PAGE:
A new mobile app brings to life the impact Superstorm Sandy had on a few select shore towns in New Jersey.
The app uses your phones GPS and when you’re on the boardwalk of Seaside Park, Seaside Heights and Ortley Beach audio stories are triggered on your smartphone.
You’ll hear the stories of people who were on the scene when Sandy battered the shore, along with stories from people who are leading the rebuilding and you will hear from those who warn about rebuilding on a part of land so at risk from nature.
You don’t even have to visit these shore towns to experienceBoardwalk Stories from Sandy. In armchair mode you just click on the map to hear stories.
“Seaside Heights is a great place to explore these issues because of the iconic imagery of the roller coaster,” said Benjamen Walker, a New York City-based radio producer who developed Boardwalk Stories with Francesca Panetta and Ravenna Koenig. “We tried to do it in a way that draws in people interested in Sandy and others who don’t understand the science or who might not understand why people would want to rebuild. Everyone can learn something.”
The tour begins at the dunes adjacent to Lafayette Avenue in Seaside Park, continues onto the boardwalk through Seaside Heights past the Beachcomber Bar and Grill, Kohr’s Frozen Custard and Casino Pier, and up to the hard-hit Ortley Beach community.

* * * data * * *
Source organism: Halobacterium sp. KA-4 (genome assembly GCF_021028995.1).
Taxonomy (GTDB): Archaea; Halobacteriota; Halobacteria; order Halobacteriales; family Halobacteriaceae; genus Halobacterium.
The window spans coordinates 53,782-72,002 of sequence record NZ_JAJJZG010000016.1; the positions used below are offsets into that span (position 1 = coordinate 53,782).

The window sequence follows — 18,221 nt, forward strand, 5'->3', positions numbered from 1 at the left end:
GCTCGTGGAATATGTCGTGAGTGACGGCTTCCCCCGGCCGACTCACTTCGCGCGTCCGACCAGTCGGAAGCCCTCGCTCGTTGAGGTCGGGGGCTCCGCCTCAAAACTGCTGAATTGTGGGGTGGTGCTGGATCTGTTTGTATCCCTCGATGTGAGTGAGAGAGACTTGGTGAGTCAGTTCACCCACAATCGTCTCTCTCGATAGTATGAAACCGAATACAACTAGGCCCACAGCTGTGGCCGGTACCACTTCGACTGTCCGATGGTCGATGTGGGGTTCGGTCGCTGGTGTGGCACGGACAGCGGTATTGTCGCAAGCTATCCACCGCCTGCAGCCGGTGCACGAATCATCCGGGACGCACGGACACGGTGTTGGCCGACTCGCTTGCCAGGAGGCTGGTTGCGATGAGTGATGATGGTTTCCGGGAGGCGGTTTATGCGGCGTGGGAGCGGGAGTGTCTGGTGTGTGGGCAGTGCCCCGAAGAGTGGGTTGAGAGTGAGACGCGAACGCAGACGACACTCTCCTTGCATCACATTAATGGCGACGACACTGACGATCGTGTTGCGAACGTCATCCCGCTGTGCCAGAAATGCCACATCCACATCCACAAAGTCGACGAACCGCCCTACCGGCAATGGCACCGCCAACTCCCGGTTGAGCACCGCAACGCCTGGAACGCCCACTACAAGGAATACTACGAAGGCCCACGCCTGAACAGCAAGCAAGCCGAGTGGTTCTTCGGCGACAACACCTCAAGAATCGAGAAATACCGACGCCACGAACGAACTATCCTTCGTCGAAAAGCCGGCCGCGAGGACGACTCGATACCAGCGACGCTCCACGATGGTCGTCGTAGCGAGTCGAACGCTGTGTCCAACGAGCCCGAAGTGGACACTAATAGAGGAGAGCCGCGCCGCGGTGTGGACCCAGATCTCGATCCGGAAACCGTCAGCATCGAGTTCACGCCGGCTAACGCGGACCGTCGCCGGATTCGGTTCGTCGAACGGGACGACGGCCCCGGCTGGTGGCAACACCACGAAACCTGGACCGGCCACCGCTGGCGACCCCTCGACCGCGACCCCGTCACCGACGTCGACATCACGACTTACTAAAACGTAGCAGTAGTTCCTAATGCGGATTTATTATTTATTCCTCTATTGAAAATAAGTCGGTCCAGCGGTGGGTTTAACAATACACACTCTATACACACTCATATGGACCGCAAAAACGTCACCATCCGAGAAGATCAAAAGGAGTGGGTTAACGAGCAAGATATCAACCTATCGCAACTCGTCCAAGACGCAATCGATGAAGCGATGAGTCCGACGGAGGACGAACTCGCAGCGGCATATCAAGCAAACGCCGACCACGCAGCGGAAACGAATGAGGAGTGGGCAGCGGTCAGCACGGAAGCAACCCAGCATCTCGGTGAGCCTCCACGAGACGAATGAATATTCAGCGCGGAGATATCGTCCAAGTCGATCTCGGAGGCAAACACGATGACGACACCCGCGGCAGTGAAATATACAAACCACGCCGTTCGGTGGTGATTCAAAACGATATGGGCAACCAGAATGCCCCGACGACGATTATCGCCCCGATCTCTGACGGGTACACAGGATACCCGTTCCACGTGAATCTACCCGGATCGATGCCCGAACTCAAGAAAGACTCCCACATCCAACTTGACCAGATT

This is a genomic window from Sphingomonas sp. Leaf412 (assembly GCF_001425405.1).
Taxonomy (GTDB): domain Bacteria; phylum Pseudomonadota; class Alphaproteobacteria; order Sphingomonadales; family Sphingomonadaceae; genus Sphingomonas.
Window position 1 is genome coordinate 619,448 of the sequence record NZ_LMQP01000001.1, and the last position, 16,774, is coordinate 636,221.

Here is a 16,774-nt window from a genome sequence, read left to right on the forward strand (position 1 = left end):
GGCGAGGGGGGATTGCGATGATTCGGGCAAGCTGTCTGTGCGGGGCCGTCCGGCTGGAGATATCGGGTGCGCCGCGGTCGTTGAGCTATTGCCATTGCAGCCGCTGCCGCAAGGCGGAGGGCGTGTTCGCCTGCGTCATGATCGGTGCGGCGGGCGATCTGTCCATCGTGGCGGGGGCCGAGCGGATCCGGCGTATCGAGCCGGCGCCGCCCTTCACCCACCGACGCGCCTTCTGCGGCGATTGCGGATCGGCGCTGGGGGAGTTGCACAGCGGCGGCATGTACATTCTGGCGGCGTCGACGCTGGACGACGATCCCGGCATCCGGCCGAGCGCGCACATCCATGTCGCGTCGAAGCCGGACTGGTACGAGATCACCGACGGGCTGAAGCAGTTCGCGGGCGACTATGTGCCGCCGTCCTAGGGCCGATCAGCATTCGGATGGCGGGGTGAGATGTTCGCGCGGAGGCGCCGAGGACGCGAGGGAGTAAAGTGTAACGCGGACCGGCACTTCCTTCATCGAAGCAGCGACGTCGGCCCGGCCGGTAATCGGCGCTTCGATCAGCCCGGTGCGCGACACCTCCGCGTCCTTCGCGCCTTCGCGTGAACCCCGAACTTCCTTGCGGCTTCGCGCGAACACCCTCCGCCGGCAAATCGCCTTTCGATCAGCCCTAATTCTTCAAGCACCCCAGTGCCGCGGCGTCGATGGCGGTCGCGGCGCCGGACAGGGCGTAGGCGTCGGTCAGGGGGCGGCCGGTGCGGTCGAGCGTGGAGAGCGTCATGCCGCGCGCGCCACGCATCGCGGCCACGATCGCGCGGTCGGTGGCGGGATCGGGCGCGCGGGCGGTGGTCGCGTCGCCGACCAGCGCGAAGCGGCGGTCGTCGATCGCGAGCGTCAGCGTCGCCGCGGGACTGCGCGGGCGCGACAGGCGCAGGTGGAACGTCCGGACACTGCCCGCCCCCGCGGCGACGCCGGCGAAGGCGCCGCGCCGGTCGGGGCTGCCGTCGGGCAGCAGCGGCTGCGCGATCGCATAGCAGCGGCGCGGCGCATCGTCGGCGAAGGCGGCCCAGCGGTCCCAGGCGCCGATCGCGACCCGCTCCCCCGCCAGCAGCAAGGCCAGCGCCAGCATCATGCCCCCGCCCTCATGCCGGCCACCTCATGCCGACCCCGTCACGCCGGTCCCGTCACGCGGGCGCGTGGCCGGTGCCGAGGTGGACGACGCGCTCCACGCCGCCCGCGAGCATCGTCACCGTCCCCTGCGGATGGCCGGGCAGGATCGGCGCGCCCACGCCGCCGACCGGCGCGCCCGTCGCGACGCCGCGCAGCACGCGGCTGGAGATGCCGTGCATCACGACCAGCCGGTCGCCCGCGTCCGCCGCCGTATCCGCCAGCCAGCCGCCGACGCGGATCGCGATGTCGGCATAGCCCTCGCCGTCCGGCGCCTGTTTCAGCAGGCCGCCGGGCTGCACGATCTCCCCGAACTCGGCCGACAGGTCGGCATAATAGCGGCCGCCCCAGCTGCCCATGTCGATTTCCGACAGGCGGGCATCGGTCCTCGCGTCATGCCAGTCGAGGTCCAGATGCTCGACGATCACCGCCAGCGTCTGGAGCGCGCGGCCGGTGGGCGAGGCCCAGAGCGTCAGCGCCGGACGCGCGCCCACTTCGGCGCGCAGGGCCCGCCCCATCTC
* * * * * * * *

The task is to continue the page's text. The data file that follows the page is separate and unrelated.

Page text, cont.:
Along the way, narrators including Tim Dillingham, executive director of American Littoral Society, Maria Maruca, an Ortley Beach Councilwoman, Patty Hershey, owner of the Shake Shoppe Arcade, and Thomas Boyd, Seaside Heights Police Chief point out landmarks as they share their memories of the boardwalk, Sandy experiences and thoughts on rebuilding. The app provides rich layers of sound from the spots — crashing waves, squawking seagulls, rowdy children, the songs played at amusement park rides, and the emergency calls that ordered residents to evacuate before Sandy made landfall.
NewsWorks content partner Justin Auciello, who helped find the right voices for the app says people need to know that Sandy is not over.
“The walking tour helps people understand that the recovery is a long-term effort. Sandy was a major disaster. Everything may look okay on the face of it but it’s really not,” Auciello said. “The app opens up that layer — it brings you into the deeper issues and helps you understand there are a lot of challenges.”
Auciello is also one of the voices heard on the app. He recounts watching the Seaside Park/Heights boardwalk fire spread northward engulfing well known local businesses.
Boardwalk Stories was funded by the New Jersey Recovery Fund, a joint effort between local and national foundations, corporations and individuals created in Sandy’s wake to support long-term solutions